Rose Parade

The Trader Joe’s float makes it’s way down the street next to Phoenix Decorating Company in Irwindale while they test it’s maneuverability, mechanical elements, and perform safety drills. (Chris Mortenson/Staff Photographer)

Thomas Larsen calls serving as a volunteer Rose Parade float test rider “beautiful.” 

“It’s so fun being part of something so beautiful,” said Larsen, who has also helped adorn floats at Phoenix Decorating Company in Irwindale for 14 years. 

“I have been watching since I was a kid. When I was younger, I wish this would’ve been my career building floats.”

Larsen is just one of many volunteers participating in the Jan. 2, 2023, Tournament of Roses Rose Parade. Phoenix Decorating Company collaborates with organizations such as the Kiwanis International Rose Float Club and Petal Pushers to decorate the many floats at its 110,000-square-foot manufacturing facility. The company has been building Rose Parade floats since 1985 and is considered the largest authentic all-floral float construction company in the United States. To date, it has helped construct 865 floats.  

“We don’t just build floats; we build experiences,” said Chris Lofthouse, president and CEO of Phoenix Decorating Company. “I want our clients to take as much pride in our floats as we do in building them.”

The process takes about a year to complete. Two months after a Rose Parade, Phoenix Decorating Company strips the float design and cleans off excess material so that only the chassis is exposed. After the design is approved by the client for the next parade, 3D construction begins in June and lasts three to four months. Fresh flowers and other materials that were ordered six to eight months prior arrive at the facility the week of the parade in December. Volunteers then assemble the items like a paint by color onto the floats. 

“It is so important for the design process to be emotionally connected to the client and to the float,” Lofthouse said. “It’s also our responsibility to get the float through the parade.”

Floats are tested twice for mechanical and road inspections along Ornelas Street just outside of Phoenix Decorating Company between June and November. The road inspection test also includes a fire drill where volunteer riders have 45 seconds to vacate the float. 

“We run a safety test to ensure everything is in order,” said Chuck Hayes, sponsor relations for Phoenix Decorating Company. “It’s like a mini parade on the street.”  

For the 2023 Rose Parade, Phoenix Decorating Company’s clients include the city of Alhambra “Together We Rise,” City of Hope “Expanding Hope,” Elks USA “Investing in Our Communities,” Kiwanis International “Catching the Wave of Service,” Lions International “Bridging the World Through Service,” Lutherans Hour Ministries “A New Day with Jesus,” Mutual of Omaha “Protecting the Wild,” Odd Fellows and Rebekahs “Hope for Peace,” Queen’s Float “Royal Court,” Rose Bowl Legacy “Rose Bowl: America’s Stadium 100,” Rotary International “Serving with Imagination and Hope,” Shriners Children’s Hospital “Back in the Game,” Western Asset “Welcome to the Jungle,” Enjoy Illinois: "Illinois. The Middle of Everything” and Trader Joe’s “Onward!”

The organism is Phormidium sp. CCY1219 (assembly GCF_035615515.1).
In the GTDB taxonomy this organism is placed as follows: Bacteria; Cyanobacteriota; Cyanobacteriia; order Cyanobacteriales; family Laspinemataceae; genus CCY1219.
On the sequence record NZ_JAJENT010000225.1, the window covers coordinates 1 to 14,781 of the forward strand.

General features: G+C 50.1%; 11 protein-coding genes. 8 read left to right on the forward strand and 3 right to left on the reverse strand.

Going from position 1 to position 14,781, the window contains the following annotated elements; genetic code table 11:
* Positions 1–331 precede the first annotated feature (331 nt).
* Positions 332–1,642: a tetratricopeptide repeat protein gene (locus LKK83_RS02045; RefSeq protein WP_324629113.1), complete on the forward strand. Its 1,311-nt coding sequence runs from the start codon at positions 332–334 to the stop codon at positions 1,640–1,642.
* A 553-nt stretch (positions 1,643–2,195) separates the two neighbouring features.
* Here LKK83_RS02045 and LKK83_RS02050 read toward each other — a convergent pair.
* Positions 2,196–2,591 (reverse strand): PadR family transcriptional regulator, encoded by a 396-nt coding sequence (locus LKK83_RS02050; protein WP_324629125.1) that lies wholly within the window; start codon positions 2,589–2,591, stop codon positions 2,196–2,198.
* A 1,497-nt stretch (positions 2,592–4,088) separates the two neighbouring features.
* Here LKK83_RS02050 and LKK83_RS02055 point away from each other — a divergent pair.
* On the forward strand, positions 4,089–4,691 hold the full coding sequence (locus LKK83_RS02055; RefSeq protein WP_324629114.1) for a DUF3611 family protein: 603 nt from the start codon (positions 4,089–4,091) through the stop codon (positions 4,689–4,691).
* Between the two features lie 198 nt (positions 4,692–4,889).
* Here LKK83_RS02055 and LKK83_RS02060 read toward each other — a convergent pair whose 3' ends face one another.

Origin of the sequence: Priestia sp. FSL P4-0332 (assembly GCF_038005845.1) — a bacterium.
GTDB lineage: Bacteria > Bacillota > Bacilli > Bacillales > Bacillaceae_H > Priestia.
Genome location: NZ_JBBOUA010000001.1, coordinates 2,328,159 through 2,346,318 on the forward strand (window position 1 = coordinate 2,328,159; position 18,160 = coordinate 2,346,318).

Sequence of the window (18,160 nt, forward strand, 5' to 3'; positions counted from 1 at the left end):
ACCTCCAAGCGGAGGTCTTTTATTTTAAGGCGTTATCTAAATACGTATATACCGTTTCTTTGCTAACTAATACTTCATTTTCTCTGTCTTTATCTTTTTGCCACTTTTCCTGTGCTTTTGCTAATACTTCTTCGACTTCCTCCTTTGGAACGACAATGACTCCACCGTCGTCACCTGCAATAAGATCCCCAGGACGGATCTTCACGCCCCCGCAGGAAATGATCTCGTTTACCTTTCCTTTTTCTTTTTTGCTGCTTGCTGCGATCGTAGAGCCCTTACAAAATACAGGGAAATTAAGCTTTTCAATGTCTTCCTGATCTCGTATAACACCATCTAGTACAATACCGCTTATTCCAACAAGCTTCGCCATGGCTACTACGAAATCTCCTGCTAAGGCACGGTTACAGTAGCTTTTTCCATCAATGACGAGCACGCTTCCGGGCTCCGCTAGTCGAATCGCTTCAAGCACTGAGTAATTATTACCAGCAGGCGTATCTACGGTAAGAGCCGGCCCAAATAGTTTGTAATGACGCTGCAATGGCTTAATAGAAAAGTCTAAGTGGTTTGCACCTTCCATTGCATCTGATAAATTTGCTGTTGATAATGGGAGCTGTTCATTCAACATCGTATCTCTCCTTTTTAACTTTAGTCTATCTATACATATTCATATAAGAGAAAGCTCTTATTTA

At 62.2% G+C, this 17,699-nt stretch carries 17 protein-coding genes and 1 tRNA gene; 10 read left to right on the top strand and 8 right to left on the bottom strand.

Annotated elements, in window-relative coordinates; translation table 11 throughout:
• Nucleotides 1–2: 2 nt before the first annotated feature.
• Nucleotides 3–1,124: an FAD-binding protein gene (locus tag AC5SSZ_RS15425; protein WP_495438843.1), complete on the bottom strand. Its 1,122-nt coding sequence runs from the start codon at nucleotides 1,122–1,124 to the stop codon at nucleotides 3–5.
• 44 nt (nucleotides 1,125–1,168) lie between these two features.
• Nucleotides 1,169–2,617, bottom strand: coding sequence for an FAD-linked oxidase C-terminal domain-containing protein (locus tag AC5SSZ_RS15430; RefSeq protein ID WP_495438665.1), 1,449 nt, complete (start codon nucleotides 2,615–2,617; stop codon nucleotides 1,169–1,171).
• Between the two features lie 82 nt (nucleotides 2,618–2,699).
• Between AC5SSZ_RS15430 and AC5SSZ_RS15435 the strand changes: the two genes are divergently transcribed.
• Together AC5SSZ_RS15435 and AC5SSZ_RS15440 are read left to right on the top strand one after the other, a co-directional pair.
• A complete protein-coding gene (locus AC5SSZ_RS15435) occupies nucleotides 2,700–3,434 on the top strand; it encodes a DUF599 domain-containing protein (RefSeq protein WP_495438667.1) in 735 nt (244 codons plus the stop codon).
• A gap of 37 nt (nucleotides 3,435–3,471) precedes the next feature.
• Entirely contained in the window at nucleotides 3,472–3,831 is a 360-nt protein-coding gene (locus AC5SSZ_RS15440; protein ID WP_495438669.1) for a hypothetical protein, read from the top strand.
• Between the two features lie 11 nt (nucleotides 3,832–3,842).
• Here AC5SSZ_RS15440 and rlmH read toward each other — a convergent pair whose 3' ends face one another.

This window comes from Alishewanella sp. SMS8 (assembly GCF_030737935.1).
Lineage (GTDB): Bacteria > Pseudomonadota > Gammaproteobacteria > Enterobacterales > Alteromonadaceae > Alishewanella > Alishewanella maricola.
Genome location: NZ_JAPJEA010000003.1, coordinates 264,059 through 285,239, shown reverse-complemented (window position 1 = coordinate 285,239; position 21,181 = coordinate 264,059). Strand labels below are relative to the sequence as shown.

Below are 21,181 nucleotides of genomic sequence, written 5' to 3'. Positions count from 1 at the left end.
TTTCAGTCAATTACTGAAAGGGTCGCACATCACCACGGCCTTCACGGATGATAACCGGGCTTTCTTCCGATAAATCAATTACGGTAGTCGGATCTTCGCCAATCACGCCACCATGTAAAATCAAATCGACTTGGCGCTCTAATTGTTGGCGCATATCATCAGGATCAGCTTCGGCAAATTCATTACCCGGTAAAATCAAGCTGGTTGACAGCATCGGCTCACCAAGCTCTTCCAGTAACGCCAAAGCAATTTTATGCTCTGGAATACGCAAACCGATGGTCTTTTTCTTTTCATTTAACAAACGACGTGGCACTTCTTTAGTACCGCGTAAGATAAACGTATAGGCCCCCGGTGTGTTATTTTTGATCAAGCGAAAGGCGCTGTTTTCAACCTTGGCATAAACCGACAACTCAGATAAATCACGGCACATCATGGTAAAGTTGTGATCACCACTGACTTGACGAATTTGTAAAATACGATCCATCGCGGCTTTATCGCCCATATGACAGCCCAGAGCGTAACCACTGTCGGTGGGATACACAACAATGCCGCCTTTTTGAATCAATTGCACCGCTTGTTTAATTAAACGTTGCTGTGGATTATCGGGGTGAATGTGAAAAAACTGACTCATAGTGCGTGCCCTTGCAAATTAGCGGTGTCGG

“These inspections are a signal that we’re getting really close (to the parade) and the floats are coming together,” said Mark Leavens, secretary for the Tournament of Roses. “It’s a really exciting time of year to see the float designs that we’ve been looking at for several months come to fruition.” 

Hayes said the combined volunteer hours for the month of December is about 345,000 or equivalent to 60 to 100 people per float.

“Volunteers come back year after year after to create memories,” Hayes said. “There’s a passion from the organizations and general public to come from miles away for this experience. It’s bigger than just us as a company to build it; it’s part of the tradition.” 

Folks can also volunteer to drive a float, while situated deep inside on a small seat. Drivers also rely on an observer, who sits in front of the float and looks through a small screen, to guide them along the route through a communicated headset. Gary Stovel has been a driver for the Shriners Children’s Hospital float and has been with the Rose Parade for about 20 years. Stovel got his start as a driver when he and his children decorated a McDonald’s float through his employer, Golden State Foods.

“I was asked if I wanted to drive a float,” Stovel said. “This is the highlight of the year, and we all look forward to doing this.”

The day before the parade, floats are judged for five minutes. Afterward, they are brought to the staging area along Orange Grove Boulevard to ride the 5.2-mile route at 2.5 mph. This year’s 134th Rose Parade will be held at 8 a.m. Monday, Jan. 2.

“There’s no describing what kind of pride I have being able to stand at the corner and watch a year of what we created go by,” Lofthouse said. “The Rose Parade is my life.”

134th Rose Parade

WHERE: The Rose Parade travels five miles down Colorado Boulevard

WHEN: 8 a.m. Monday, Jan. 2

COST: Visit website